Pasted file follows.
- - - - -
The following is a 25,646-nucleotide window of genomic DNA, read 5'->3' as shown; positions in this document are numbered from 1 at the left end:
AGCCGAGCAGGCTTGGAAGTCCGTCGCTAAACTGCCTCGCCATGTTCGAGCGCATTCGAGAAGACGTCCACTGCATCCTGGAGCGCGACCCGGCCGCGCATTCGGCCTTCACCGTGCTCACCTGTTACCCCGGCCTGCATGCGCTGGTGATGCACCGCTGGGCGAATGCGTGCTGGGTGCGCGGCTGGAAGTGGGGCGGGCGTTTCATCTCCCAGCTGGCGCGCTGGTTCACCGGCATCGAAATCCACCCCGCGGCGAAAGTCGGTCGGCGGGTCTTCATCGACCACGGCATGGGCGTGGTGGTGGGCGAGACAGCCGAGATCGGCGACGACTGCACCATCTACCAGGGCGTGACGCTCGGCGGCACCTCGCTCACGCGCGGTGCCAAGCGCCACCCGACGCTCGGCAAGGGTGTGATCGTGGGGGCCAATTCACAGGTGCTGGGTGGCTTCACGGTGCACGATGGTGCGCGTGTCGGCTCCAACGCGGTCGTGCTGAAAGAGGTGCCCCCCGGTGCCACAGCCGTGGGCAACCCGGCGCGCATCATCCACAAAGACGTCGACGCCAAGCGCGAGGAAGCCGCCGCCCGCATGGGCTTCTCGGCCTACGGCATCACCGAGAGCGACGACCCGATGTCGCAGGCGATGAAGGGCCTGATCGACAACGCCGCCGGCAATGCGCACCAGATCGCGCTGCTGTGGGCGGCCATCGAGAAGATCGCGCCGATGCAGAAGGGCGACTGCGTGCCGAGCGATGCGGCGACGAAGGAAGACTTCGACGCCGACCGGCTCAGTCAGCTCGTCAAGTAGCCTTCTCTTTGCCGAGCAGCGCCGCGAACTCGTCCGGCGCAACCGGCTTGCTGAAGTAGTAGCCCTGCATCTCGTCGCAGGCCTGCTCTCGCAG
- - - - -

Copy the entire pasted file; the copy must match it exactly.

The following is a 25,646-nucleotide window of genomic DNA, read 5'->3' as shown; positions in this document are numbered from 1 at the left end:
AGCCGAGCAGGCTTGGAAGTCCGTCGCTAAACTGCCTCGCCATGTTCGAGCGCATTCGAGAAGACGTCCACTGCATCCTGGAGCGCGACCCGGCCGCGCATTCGGCCTTCACCGTGCTCACCTGTTACCCCGGCCTGCATGCGCTGGTGATGCACCGCTGGGCGAATGCGTGCTGGGTGCGCGGCTGGAAGTGGGGCGGGCGTTTCATCTCCCAGCTGGCGCGCTGGTTCACCGGCATCGAAATCCACCCCGCGGCGAAAGTCGGTCGGCGGGTCTTCATCGACCACGGCATGGGCGTGGTGGTGGGCGAGACAGCCGAGATCGGCGACGACTGCACCATCTACCAGGGCGTGACGCTCGGCGGCACCTCGCTCACGCGCGGTGCCAAGCGCCACCCGACGCTCGGCAAGGGTGTGATCGTGGGGGCCAATTCACAGGTGCTGGGTGGCTTCACGGTGCACGATGGTGCGCGTGTCGGCTCCAACGCGGTCGTGCTGAAAGAGGTGCCCCCCGGTGCCACAGCCGTGGGCAACCCGGCGCGCATCATCCACAAAGACGTCGACGCCAAGCGCGAGGAAGCCGCCGCCCGCATGGGCTTCTCGGCCTACGGCATCACCGAGAGCGACGACCCGATGTCGCAGGCGATGAAGGGCCTGATCGACAACGCCGCCGGCAATGCGCACCAGATCGCGCTGCTGTGGGCGGCCATCGAGAAGATCGCGCCGATGCAGAAGGGCGACTGCGTGCCGAGCGATGCGGCGACGAAGGAAGACTTCGACGCCGACCGGCTCAGTCAGCTCGTCAAGTAGCCTTCTCTTTGCCGAGCAGCGCCGCGAACTCGTCCGGCGCAACCGGCTTGCTGAAGTAGTAGCCCTGCATCTCGTCGCAGGCCTGCTCTCGCAG